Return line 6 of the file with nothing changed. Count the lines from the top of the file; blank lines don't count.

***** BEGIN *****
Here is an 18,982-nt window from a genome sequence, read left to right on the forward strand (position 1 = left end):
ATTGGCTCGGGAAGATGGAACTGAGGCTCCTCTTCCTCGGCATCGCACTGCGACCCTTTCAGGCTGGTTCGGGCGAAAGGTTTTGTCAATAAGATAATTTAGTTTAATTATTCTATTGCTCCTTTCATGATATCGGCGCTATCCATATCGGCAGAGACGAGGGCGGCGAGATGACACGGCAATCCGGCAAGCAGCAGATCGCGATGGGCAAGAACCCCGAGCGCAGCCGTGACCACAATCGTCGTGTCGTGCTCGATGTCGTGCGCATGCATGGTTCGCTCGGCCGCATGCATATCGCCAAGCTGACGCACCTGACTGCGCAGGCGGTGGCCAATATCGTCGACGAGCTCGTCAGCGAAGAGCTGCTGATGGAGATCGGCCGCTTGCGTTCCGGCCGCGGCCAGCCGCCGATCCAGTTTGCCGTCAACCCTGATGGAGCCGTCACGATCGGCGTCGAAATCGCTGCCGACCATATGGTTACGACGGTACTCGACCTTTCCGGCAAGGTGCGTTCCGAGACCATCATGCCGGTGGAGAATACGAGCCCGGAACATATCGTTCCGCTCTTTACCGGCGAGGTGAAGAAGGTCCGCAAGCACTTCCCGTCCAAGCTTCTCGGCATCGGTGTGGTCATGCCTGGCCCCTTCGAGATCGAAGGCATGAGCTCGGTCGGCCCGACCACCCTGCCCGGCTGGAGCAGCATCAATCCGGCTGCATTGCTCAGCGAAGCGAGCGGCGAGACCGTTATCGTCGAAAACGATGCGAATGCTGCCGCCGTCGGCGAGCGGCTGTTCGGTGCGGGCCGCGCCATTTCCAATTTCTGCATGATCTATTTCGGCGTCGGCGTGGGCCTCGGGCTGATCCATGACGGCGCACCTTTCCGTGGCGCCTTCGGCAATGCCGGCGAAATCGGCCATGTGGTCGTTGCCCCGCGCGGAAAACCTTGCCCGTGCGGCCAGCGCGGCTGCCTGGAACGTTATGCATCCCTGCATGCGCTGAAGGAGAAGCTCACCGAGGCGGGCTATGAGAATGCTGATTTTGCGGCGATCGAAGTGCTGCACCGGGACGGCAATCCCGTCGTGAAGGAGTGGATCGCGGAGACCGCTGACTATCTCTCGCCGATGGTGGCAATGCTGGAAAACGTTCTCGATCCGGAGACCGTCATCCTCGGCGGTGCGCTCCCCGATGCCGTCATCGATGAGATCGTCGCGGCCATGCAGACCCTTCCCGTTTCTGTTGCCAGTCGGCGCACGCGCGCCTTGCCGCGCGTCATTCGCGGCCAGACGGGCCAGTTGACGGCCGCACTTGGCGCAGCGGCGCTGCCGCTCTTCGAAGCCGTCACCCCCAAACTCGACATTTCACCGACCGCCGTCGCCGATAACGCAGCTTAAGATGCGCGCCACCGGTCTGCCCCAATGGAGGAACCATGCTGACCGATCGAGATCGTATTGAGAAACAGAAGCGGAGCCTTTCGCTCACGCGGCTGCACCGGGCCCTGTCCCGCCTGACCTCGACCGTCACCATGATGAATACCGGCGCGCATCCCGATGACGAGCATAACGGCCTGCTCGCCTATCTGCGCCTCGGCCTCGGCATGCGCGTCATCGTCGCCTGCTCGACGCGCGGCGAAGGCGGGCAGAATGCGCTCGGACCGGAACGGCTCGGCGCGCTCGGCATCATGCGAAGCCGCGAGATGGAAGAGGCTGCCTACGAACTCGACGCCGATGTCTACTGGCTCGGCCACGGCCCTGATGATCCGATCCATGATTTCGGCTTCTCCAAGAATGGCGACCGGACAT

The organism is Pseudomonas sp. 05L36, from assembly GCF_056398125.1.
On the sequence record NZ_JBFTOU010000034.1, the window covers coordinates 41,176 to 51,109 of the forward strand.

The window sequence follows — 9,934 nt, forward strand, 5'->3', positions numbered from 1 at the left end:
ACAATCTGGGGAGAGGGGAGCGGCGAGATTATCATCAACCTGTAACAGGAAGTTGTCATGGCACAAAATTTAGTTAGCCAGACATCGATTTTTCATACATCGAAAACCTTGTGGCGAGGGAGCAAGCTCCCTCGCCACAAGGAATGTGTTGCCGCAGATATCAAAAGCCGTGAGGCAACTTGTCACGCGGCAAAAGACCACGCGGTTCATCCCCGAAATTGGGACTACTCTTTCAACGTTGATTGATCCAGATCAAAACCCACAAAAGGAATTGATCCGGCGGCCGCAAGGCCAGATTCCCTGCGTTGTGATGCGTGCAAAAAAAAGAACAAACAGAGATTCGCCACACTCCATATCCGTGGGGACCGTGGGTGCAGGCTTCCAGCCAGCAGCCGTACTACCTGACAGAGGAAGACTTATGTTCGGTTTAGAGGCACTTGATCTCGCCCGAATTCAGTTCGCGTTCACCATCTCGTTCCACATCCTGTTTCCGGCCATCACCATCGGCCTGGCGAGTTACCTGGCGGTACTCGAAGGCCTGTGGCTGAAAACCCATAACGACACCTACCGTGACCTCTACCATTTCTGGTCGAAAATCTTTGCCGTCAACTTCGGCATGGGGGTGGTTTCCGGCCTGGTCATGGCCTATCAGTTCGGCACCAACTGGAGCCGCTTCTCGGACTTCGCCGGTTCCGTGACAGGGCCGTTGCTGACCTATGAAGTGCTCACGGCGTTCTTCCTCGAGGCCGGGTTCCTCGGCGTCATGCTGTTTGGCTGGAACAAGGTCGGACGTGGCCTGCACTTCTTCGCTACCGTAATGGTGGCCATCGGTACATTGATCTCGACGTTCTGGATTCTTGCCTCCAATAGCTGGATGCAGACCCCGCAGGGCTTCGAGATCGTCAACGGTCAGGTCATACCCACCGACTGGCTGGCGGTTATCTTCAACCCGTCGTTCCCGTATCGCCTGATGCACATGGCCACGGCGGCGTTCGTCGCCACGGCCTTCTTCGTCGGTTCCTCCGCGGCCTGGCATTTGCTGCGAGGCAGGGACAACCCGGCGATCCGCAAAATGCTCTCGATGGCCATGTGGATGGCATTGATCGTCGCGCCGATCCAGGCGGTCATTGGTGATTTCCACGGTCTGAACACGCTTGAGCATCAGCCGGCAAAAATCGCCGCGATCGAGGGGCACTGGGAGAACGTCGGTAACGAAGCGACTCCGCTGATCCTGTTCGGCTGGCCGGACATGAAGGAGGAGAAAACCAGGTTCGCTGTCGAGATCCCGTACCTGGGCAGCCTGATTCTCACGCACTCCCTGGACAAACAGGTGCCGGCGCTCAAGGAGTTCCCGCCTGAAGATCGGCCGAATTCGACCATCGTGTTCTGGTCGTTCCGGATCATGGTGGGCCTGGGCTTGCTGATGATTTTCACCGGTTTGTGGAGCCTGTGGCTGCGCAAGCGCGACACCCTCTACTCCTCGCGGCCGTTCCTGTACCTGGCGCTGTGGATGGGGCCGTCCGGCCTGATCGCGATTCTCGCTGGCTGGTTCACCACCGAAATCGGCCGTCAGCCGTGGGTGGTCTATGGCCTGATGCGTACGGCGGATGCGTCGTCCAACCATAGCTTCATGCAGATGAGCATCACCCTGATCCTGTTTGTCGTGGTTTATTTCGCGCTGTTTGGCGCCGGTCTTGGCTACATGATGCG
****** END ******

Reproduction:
ACAATCTGGGGAGAGGGGAGCGGCGAGATTATCATCAACCTGTAACAGGAAGTTGTCATGGCACAAAATTTAGTTAGCCAGACATCGATTTTTCATACATCGAAAACCTTGTGGCGAGGGAGCAAGCTCCCTCGCCACAAGGAATGTGTTGCCGCAGATATCAAAAGCCGTGAGGCAACTTGTCACGCGGCAAAAGACCACGCGGTTCATCCCCGAAATTGGGACTACTCTTTCAACGTTGATTGATCCAGATCAAAACCCACAAAAGGAATTGATCCGGCGGCCGCAAGGCCAGATTCCCTGCGTTGTGATGCGTGCAAAAAAAAGAACAAACAGAGATTCGCCACACTCCATATCCGTGGGGACCGTGGGTGCAGGCTTCCAGCCAGCAGCCGTACTACCTGACAGAGGAAGACTTATGTTCGGTTTAGAGGCACTTGATCTCGCCCGAATTCAGTTCGCGTTCACCATCTCGTTCCACATCCTGTTTCCGGCCATCACCATCGGCCTGGCGAGTTACCTGGCGGTACTCGAAGGCCTGTGGCTGAAAACCCATAACGACACCTACCGTGACCTCTACCATTTCTGGTCGAAAATCTTTGCCGTCAACTTCGGCATGGGGGTGGTTTCCGGCCTGGTCATGGCCTATCAGTTCGGCACCAACTGGAGCCGCTTCTCGGACTTCGCCGGTTCCGTGACAGGGCCGTTGCTGACCTATGAAGTGCTCACGGCGTTCTTCCTCGAGGCCGGGTTCCTCGGCGTCATGCTGTTTGGCTGGAACAAGGTCGGACGTGGCCTGCACTTCTTCGCTACCGTAATGGTGGCCATCGGTACATTGATCTCGACGTTCTGGATTCTTGCCTCCAATAGCTGGATGCAGACCCCGCAGGGCTTCGAGATCGTCAACGGTCAGGTCATACCCACCGACTGGCTGGCGGTTATCTTCAACCCGTCGTTCCCGTATCGCCTGATGCACATGGCCACGGCGGCGTTCGTCGCCACGGCCTTCTTCGTCGGTTCCTCCGCGGCCTGGCATTTGCTGCGAGGCAGGGACAACCCGGCGATCCGCAAAATGCTCTCGATGGCCATGTGGATGGCATTGATCGTCGCGCCGATCCAGGCGGTCATTGGTGATTTCCACGGTCTGAACACGCTTGAGCATCAGCCGGCAAAAATCGCCGCGATCGAGGGGCACTGGGAGAACGTCGGTAACGAAGCGACTCCGCTGATCCTGTTCGGCTGGCCGGACATGAAGGAGGAGAAAACCAGGTTCGCTGTCGAGATCCCGTACCTGGGCAGCCTGATTCTCACGCACTCCCTGGACAAACAGGTGCCGGCGCTCAAGGAGTTCCCGCCTGAAGATCGGCCGAATTCGACCATCGTGTTCTGGTCGTTCCGGATCATGGTGGGCCTGGGCTTGCTGATGATTTTCACCGGTTTGTGGAGCCTGTGGCTGCGCAAGCGCGACACCCTCTACTCCTCGCGGCCGTTCCTGTACCTGGCGCTGTGGATGGGGCCGTCCGGCCTGATCGCGATTCTCGCTGGCTGGTTCACCACCGAAATCGGCCGTCAGCCGTGGGTGGTCTATGGCCTGATGCGTACGGCGGATGCGTCGTCCAACCATAGCTTCATGCAGATGAGCATCACCCTGATCCTGTTTGTCGTGGTTTATTTCGCGCTGTTTGGCGCCGGTCTTGGCTACATGATGCG